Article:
|Houser, P - NASA|
|Syed, K - UNIV. OF ARIZ.|
Submitted to: Spatial Patterns in Hydrological Processes Observations and Modelling
Publication Type: Book / Chapter
Publication Acceptance Date: March 29, 1999
Publication Date: N/A
Interpretive Summary: Arid and semi-arid regions account for approximately one-third of the land mass of earth. These regions are experiencing continued pressure from population growth in many parts of the world. Water is a critical resource in these regions and is often in short supply. Detailed study of water resources and the hydrology of semi-arid regions is important if we are to continue to populate and use these regions. The Walnut Gulch Experimental Watershed, operated by the U.S. Dept. of Agriculture, Agricultural Research Service was established to observe and better understand water movement and the effects of land use on watershed hydrology in semi-arid regions. Our understanding of water and hydrology in semi-arid regions has been greatly enhanced through numerous studies of rainfall, runoff, and soil moisture patterns at this experimental watershed. Rainfall was found to be highly variable and dense raingauge networks are required to accurately predict flood runoff. It was also found that flood runoff is often reduced significantly when flood waters travel down dry stream channels. New technologies such as data sensed from airplanes and satellites were also found to be useful in understanding and predicting water use and movement in semi-arid settings.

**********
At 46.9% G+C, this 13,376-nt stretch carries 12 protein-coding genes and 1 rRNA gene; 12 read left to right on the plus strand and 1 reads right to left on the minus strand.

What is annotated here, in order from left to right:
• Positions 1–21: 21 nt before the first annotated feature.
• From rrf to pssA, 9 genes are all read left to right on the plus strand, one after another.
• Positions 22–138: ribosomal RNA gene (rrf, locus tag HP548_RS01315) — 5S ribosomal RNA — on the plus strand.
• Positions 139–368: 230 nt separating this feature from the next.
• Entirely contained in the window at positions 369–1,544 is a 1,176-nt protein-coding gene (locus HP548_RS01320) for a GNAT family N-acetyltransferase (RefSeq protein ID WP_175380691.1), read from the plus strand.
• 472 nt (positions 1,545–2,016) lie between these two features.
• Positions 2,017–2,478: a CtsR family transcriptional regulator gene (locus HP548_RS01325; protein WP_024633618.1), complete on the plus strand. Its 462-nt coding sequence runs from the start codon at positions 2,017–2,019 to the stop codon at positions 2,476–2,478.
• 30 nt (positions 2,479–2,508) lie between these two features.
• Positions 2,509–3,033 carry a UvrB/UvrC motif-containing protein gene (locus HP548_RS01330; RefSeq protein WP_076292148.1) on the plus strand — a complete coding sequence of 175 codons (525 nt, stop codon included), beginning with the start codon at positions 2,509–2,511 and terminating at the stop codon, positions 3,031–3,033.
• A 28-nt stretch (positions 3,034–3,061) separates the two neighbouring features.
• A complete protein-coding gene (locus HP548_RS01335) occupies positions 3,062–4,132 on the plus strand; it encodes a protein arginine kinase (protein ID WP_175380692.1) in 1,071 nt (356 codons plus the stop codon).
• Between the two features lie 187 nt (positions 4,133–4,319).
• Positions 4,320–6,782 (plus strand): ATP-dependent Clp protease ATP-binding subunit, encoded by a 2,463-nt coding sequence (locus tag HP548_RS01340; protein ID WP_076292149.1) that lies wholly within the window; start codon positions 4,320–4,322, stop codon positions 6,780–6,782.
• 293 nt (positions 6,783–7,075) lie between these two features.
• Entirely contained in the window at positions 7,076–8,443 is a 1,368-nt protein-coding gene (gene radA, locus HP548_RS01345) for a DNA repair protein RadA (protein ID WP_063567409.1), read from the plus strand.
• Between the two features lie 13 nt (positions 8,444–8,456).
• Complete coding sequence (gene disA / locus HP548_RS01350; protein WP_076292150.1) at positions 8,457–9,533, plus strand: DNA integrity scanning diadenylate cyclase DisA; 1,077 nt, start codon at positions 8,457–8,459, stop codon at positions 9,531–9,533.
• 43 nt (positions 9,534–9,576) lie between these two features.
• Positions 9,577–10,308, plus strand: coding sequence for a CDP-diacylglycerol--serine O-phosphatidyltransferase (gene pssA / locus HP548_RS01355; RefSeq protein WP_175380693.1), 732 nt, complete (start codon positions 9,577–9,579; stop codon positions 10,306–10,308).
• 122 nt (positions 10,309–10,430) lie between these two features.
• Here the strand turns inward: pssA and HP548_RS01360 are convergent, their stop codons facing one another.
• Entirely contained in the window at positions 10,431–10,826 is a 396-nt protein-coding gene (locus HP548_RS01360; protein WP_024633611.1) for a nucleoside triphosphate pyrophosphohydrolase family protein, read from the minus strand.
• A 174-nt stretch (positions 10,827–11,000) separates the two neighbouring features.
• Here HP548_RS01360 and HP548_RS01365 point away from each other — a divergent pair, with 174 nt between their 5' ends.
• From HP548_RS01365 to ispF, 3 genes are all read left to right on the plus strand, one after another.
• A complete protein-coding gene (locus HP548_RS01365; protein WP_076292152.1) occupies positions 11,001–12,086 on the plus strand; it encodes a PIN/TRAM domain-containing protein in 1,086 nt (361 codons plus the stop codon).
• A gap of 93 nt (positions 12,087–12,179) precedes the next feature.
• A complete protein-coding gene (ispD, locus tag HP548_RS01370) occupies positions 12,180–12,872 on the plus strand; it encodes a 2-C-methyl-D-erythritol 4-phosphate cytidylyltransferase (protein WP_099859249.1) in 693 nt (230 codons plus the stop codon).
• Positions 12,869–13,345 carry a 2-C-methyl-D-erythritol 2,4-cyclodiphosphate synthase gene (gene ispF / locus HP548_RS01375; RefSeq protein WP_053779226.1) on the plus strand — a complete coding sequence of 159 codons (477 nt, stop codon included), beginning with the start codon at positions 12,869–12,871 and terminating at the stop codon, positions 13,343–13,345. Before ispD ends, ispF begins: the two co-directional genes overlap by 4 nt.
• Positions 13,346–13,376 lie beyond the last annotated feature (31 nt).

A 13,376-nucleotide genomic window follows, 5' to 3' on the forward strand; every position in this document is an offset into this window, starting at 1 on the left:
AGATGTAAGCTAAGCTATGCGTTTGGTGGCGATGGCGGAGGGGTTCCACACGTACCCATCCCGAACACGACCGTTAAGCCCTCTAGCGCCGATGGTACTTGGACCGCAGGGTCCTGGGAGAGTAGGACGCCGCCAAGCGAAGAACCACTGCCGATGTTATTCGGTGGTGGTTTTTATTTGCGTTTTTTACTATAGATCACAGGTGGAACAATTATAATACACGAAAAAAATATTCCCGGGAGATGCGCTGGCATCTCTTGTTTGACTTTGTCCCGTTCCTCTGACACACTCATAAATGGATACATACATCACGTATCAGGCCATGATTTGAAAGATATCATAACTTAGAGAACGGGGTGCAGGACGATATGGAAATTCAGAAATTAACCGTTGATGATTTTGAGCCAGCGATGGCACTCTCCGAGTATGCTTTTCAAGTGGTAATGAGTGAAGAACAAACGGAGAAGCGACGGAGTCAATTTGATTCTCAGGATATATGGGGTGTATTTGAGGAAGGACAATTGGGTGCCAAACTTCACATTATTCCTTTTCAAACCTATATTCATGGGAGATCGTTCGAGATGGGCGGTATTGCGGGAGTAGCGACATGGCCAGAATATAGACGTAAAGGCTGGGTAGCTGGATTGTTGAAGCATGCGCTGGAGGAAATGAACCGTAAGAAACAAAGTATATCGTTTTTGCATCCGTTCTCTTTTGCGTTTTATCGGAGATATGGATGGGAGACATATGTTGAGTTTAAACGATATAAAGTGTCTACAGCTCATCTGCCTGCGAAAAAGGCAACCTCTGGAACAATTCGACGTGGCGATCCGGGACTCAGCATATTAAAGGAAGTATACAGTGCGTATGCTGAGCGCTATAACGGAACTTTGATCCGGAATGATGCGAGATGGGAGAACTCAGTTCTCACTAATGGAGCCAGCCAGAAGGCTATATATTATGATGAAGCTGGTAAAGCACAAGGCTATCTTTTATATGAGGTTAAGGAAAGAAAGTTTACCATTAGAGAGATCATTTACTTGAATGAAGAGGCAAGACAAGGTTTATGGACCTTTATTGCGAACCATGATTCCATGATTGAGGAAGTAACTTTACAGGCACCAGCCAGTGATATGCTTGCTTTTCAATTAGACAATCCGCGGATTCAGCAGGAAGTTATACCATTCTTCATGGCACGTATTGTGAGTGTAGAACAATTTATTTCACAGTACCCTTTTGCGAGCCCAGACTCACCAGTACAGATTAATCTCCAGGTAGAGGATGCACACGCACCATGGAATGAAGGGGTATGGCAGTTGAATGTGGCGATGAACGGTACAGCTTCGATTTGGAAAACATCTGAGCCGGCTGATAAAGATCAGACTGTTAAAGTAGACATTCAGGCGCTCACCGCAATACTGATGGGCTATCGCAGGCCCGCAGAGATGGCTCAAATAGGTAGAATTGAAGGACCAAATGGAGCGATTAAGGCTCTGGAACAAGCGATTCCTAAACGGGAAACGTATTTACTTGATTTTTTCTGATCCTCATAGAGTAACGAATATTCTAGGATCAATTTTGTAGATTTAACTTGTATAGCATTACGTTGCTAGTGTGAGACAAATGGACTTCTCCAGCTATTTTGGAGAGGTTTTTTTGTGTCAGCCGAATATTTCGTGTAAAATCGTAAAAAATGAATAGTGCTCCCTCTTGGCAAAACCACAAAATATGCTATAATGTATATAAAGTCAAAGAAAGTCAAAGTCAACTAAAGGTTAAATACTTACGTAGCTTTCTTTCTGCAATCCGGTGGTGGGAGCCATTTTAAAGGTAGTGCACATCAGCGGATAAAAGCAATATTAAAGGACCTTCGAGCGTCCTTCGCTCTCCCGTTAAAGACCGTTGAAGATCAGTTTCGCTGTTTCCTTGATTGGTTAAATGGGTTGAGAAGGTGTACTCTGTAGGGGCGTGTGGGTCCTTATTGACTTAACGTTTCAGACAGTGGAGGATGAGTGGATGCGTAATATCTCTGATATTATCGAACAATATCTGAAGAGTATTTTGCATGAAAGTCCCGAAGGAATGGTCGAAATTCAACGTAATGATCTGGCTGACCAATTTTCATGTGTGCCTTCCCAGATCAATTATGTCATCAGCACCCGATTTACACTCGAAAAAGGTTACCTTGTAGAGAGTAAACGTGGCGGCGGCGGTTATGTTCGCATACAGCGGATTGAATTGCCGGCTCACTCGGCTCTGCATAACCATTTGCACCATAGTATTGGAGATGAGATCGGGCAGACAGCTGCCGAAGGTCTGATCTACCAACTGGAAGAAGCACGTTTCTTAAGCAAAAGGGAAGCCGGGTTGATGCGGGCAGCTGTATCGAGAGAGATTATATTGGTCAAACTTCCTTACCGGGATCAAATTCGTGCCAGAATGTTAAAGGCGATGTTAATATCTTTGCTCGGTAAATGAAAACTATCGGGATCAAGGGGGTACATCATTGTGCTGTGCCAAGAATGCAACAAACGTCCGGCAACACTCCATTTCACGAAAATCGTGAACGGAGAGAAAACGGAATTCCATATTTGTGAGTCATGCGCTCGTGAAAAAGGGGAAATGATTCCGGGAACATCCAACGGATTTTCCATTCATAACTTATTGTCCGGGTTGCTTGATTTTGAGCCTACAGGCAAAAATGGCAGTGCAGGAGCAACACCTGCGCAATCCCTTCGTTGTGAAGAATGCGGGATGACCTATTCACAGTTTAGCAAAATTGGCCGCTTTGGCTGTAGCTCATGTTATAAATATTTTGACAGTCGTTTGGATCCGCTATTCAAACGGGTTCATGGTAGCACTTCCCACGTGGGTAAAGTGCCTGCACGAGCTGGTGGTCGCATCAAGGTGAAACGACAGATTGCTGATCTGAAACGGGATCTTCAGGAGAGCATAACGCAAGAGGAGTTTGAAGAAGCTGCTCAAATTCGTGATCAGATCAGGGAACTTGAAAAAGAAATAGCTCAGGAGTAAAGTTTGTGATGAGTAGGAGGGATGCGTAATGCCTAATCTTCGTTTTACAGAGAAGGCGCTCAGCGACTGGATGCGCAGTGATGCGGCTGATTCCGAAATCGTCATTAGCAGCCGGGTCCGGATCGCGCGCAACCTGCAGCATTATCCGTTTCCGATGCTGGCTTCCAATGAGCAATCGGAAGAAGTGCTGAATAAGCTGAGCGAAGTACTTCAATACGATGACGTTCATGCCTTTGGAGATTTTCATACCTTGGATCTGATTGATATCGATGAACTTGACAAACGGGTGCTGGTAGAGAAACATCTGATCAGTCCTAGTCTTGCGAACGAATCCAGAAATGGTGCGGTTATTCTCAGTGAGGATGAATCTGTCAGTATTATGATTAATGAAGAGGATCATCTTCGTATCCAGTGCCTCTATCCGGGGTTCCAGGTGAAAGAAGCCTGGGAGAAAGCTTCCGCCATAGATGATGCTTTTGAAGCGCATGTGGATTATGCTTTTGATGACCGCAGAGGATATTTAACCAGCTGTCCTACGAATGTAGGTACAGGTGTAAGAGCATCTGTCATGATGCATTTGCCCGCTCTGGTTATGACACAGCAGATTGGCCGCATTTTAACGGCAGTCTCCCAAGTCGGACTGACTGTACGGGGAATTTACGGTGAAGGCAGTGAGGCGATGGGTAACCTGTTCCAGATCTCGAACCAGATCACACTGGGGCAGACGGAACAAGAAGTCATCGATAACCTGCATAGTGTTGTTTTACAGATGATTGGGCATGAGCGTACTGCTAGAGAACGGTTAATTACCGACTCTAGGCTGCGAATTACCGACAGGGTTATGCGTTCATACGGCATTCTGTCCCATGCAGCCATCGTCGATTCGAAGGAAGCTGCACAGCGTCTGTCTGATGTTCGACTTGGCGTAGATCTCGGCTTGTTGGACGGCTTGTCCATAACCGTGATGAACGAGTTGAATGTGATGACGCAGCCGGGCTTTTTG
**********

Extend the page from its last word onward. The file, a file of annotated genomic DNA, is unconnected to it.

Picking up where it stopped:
Technical Abstract: The complex hydrological process of semi-arid regions, and their resulting patterns is the focus of this chapter. The research presented here was undertaken at the Walnut Gulch Experimental Watershed near Tombstone, Arizona, which is operated by the USDA-ARS Southwest Watershed Research Center. The extremes in rainfall and temperature in this region lead to great spatial heterogeneity in soil hydrological processes. Observations from a series of nested watershed gauging stations, a dense network of precipitation gauges, and remotely sensed soil moisture estimates, in concert with specialized remote sensing, surface characterization, and numerical simulation have lead to numerous insights into the nature, causes, and effects of hydrologic spatial patterns in this semiarid watershed. The nature, representation, and interrelation of spatial rainfall patterns and their impact on the spatial distribution of runoff and soil moisture is described. The representation of this spatial behavior through the integration of observations in several distributed hydrologic model is also discussed. Additionally, the role of data assimilation in this environment is assessed.